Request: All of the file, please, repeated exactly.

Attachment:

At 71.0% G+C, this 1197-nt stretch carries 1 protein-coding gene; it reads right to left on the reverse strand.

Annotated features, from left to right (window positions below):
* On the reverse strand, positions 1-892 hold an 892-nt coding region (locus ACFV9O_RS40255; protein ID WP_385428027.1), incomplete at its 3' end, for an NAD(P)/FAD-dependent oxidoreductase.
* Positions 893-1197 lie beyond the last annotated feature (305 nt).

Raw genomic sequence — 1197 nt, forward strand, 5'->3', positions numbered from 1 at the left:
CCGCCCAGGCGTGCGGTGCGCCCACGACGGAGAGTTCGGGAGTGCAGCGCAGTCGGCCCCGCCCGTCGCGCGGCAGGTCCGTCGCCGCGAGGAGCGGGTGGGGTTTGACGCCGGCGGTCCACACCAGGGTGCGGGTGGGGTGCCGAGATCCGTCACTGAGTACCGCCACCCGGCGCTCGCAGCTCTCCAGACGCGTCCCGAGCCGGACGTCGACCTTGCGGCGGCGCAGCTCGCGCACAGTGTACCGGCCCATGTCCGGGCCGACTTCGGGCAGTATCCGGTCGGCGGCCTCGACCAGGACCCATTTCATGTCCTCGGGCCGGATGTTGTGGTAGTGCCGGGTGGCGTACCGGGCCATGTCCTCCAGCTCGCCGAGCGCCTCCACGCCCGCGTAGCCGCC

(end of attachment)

At 71.0% G+C, this 1197-nt stretch carries 1 protein-coding gene; it reads right to left on the reverse strand.

Annotated features, from left to right (window positions below):
* On the reverse strand, positions 1-892 hold an 892-nt coding region (locus ACFV9O_RS40255; protein ID WP_385428027.1), incomplete at its 3' end, for an NAD(P)/FAD-dependent oxidoreductase.
* Positions 893-1197 lie beyond the last annotated feature (305 nt).

Raw genomic sequence — 1197 nt, forward strand, 5'->3', positions numbered from 1 at the left:
CCGCCCAGGCGTGCGGTGCGCCCACGACGGAGAGTTCGGGAGTGCAGCGCAGTCGGCCCCGCCCGTCGCGCGGCAGGTCCGTCGCCGCGAGGAGCGGGTGGGGTTTGACGCCGGCGGTCCACACCAGGGTGCGGGTGGGGTGCCGAGATCCGTCACTGAGTACCGCCACCCGGCGCTCGCAGCTCTCCAGACGCGTCCCGAGCCGGACGTCGACCTTGCGGCGGCGCAGCTCGCGCACAGTGTACCGGCCCATGTCCGGGCCGACTTCGGGCAGTATCCGGTCGGCGGCCTCGACCAGGACCCATTTCATGTCCTCGGGCCGGATGTTGTGGTAGTGCCGGGTGGCGTACCGGGCCATGTCCTCCAGCTCGCCGAGCGCCTCCACGCCCGCGTAGCCGCC